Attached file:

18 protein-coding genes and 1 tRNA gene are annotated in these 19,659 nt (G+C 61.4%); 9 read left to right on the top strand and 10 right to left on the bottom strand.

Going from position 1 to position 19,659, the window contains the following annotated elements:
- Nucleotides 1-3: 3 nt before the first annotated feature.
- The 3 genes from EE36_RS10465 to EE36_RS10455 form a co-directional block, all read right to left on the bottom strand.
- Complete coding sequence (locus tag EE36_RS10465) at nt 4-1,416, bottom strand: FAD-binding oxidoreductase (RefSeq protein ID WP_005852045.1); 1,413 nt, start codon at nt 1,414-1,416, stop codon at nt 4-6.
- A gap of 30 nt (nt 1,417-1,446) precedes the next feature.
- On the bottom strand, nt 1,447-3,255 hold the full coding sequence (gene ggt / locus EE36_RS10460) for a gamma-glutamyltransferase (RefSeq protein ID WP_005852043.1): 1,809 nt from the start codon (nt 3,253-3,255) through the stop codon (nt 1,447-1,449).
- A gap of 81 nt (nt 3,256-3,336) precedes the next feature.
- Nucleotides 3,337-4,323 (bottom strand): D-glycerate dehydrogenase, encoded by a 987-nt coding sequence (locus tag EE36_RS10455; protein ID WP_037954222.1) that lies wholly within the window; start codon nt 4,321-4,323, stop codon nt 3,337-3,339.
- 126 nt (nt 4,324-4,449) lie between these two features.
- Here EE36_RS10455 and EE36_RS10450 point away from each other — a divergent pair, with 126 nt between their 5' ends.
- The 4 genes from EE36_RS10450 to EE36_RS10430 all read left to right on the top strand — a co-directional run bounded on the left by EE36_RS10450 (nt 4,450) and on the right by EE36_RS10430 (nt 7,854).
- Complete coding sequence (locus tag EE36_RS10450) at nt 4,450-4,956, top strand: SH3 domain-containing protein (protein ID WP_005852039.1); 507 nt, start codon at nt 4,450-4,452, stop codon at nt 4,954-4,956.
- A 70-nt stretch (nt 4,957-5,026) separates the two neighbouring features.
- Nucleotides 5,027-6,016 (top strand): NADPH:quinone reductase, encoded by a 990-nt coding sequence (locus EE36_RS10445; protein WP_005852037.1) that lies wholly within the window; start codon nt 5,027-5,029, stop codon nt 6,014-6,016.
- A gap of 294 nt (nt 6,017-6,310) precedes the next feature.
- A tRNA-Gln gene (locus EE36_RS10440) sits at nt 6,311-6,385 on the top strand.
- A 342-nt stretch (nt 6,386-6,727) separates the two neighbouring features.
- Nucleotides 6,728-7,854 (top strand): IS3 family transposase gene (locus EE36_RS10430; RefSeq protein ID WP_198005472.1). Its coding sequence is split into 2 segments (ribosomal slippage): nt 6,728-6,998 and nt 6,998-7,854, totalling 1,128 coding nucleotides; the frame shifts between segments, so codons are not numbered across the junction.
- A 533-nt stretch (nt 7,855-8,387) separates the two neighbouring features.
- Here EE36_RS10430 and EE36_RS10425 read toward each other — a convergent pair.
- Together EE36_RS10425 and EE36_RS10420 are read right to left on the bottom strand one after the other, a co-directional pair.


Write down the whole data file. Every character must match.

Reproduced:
18 protein-coding genes and 1 tRNA gene are annotated in these 19,659 nt (G+C 61.4%); 9 read left to right on the top strand and 10 right to left on the bottom strand.

Going from position 1 to position 19,659, the window contains the following annotated elements:
- Nucleotides 1-3: 3 nt before the first annotated feature.
- The 3 genes from EE36_RS10465 to EE36_RS10455 form a co-directional block, all read right to left on the bottom strand.
- Complete coding sequence (locus tag EE36_RS10465) at nt 4-1,416, bottom strand: FAD-binding oxidoreductase (RefSeq protein ID WP_005852045.1); 1,413 nt, start codon at nt 1,414-1,416, stop codon at nt 4-6.
- A gap of 30 nt (nt 1,417-1,446) precedes the next feature.
- On the bottom strand, nt 1,447-3,255 hold the full coding sequence (gene ggt / locus EE36_RS10460) for a gamma-glutamyltransferase (RefSeq protein ID WP_005852043.1): 1,809 nt from the start codon (nt 3,253-3,255) through the stop codon (nt 1,447-1,449).
- A gap of 81 nt (nt 3,256-3,336) precedes the next feature.
- Nucleotides 3,337-4,323 (bottom strand): D-glycerate dehydrogenase, encoded by a 987-nt coding sequence (locus tag EE36_RS10455; protein ID WP_037954222.1) that lies wholly within the window; start codon nt 4,321-4,323, stop codon nt 3,337-3,339.
- 126 nt (nt 4,324-4,449) lie between these two features.
- Here EE36_RS10455 and EE36_RS10450 point away from each other — a divergent pair, with 126 nt between their 5' ends.
- The 4 genes from EE36_RS10450 to EE36_RS10430 all read left to right on the top strand — a co-directional run bounded on the left by EE36_RS10450 (nt 4,450) and on the right by EE36_RS10430 (nt 7,854).
- Complete coding sequence (locus tag EE36_RS10450) at nt 4,450-4,956, top strand: SH3 domain-containing protein (protein ID WP_005852039.1); 507 nt, start codon at nt 4,450-4,452, stop codon at nt 4,954-4,956.
- A 70-nt stretch (nt 4,957-5,026) separates the two neighbouring features.
- Nucleotides 5,027-6,016 (top strand): NADPH:quinone reductase, encoded by a 990-nt coding sequence (locus EE36_RS10445; protein WP_005852037.1) that lies wholly within the window; start codon nt 5,027-5,029, stop codon nt 6,014-6,016.
- A gap of 294 nt (nt 6,017-6,310) precedes the next feature.
- A tRNA-Gln gene (locus EE36_RS10440) sits at nt 6,311-6,385 on the top strand.
- A 342-nt stretch (nt 6,386-6,727) separates the two neighbouring features.
- Nucleotides 6,728-7,854 (top strand): IS3 family transposase gene (locus EE36_RS10430; RefSeq protein ID WP_198005472.1). Its coding sequence is split into 2 segments (ribosomal slippage): nt 6,728-6,998 and nt 6,998-7,854, totalling 1,128 coding nucleotides; the frame shifts between segments, so codons are not numbered across the junction.
- A 533-nt stretch (nt 7,855-8,387) separates the two neighbouring features.
- Here EE36_RS10430 and EE36_RS10425 read toward each other — a convergent pair.
- Together EE36_RS10425 and EE36_RS10420 are read right to left on the bottom strand one after the other, a co-directional pair.